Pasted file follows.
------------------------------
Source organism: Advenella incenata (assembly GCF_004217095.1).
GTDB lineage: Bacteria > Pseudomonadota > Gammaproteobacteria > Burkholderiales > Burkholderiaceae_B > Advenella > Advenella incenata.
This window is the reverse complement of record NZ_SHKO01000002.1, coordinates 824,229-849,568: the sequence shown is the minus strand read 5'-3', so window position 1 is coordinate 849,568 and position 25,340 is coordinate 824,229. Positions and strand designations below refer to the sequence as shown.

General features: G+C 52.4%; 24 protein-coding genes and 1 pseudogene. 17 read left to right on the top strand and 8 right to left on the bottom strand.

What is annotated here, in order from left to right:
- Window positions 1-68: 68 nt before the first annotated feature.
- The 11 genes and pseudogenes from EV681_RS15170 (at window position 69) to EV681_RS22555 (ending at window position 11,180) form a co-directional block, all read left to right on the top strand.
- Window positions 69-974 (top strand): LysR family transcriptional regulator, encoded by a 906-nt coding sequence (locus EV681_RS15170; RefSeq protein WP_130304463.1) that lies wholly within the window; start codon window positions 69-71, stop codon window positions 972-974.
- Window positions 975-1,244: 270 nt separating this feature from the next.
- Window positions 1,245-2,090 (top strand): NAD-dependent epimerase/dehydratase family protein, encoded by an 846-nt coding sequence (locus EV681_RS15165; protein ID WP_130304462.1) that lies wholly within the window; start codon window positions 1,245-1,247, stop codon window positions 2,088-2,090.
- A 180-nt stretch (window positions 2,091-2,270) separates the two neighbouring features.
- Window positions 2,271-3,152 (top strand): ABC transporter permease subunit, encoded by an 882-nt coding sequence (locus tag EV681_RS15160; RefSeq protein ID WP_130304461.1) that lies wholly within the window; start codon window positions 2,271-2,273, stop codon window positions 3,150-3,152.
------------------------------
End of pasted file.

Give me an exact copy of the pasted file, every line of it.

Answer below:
Source organism: Advenella incenata (assembly GCF_004217095.1).
GTDB lineage: Bacteria > Pseudomonadota > Gammaproteobacteria > Burkholderiales > Burkholderiaceae_B > Advenella > Advenella incenata.
This window is the reverse complement of record NZ_SHKO01000002.1, coordinates 824,229-849,568: the sequence shown is the minus strand read 5'-3', so window position 1 is coordinate 849,568 and position 25,340 is coordinate 824,229. Positions and strand designations below refer to the sequence as shown.

General features: G+C 52.4%; 24 protein-coding genes and 1 pseudogene. 17 read left to right on the top strand and 8 right to left on the bottom strand.

What is annotated here, in order from left to right:
- Window positions 1-68: 68 nt before the first annotated feature.
- The 11 genes and pseudogenes from EV681_RS15170 (at window position 69) to EV681_RS22555 (ending at window position 11,180) form a co-directional block, all read left to right on the top strand.
- Window positions 69-974 (top strand): LysR family transcriptional regulator, encoded by a 906-nt coding sequence (locus EV681_RS15170; RefSeq protein WP_130304463.1) that lies wholly within the window; start codon window positions 69-71, stop codon window positions 972-974.
- Window positions 975-1,244: 270 nt separating this feature from the next.
- Window positions 1,245-2,090 (top strand): NAD-dependent epimerase/dehydratase family protein, encoded by an 846-nt coding sequence (locus EV681_RS15165; protein ID WP_130304462.1) that lies wholly within the window; start codon window positions 1,245-1,247, stop codon window positions 2,088-2,090.
- A 180-nt stretch (window positions 2,091-2,270) separates the two neighbouring features.
- Window positions 2,271-3,152 (top strand): ABC transporter permease subunit, encoded by an 882-nt coding sequence (locus tag EV681_RS15160; RefSeq protein ID WP_130304461.1) that lies wholly within the window; start codon window positions 2,271-2,273, stop codon window positions 3,150-3,152.